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Libya aftermath: What next for NATO?


You could make the case that it isn't fair to condemn NATO for its performance -- such as it has been -- in Afghanistan and Libya. NATO was created to face an existential, World War III-style threat from the Soviet Union, one that implicitly assumed all its members would pitch in and do their best. It was not created for occasional, half-hearted military interventions that some of its members might oppose. So asking NATO to take part in them is like asking a milk truck to do laps around a racetrack -- yeah, it can do them, but that certainly isn't what it was built for.

The Soviets are gone, and NATO has had to muddle on. Its operations in the Balkans, Afghanistan and now Libya have been controversial both within Europe and internationally, and as Libya winds down, people are again saying that it will bring the death knell for the Atlantic alliance. Fewer than half of NATO members agreed to the Libyan intervention, and those that did were so ill equipped for a modern campaign that they quickly ran out of modern weapons, yielding some $222 million in foreign military sales for the United States.

What it all means, writes Robert Marquand of the Christian Science Monitor, is that although NATO likely will stay on the books as a military alliance, the future bar for getting involved in military operations will have to be very, very high:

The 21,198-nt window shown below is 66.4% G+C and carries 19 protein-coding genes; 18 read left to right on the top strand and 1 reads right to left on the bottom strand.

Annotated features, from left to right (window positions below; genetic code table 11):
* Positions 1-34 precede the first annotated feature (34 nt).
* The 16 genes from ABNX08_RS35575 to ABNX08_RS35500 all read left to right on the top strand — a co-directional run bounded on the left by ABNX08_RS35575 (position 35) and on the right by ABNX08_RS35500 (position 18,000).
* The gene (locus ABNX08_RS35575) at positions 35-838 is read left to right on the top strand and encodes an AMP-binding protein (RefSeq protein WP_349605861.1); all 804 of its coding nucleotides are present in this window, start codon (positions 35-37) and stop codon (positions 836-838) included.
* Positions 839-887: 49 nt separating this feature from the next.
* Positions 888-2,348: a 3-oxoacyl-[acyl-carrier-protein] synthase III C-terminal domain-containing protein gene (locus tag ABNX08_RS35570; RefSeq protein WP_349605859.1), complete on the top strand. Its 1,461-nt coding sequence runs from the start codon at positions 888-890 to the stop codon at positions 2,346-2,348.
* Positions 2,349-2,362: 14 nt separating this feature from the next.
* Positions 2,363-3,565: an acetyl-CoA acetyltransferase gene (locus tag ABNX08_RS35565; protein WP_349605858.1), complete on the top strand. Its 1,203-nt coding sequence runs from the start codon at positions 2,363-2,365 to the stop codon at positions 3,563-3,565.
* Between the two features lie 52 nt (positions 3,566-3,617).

With the Afghan war in a “wind-down” mode, and the US worried about debt ceilings and security concerns in the Pacific, the future of NATO after Libya may be in the hands of an increasingly divided Europe and guided by a generation on both sides of the Atlantic no longer shaped by cold war geopolitics. Alexis Crow of London’s Chatham House argues, “NATO will of course continue … but it will move away from a collective defense organization to a loosely based alliance and a talking shop.”
Which quickly raises the next question -- at what point does an inactive NATO become no NATO? If the alliance is just going to be a forum for uniformed officers to eat tea sandwiches and play croquet, will that mean its member governments must continue footing the bill? We've seen others make the case before that NATO must continue as a force for moral suasion in the 21st century, a group charged with "upholding the values of human decency and dignity." Fine, fine -- how many wings of bombers does that take? If the alliance agrees it doesn't take any, it will have many members and a long future, but wind up as influential as the League of Nations.

NATO's critics, especially in the United States, might not shed a tear if this happens -- or, in fact, they might raise a toast. But a toothless NATO could mean more world problems default back to the inbox of the United States, even as dwindling military budgets and a resurgent strain of isolationism make it ill equipped to handle them. Because the big European powers, including Great Britain, France and Germany, will not increase their own military commitments to be able to act themselves where NATO might before had enabled Europe to act collectively. In the event of another Libya-type situation, it might become even more difficult for the world to do anything.

What do you think?

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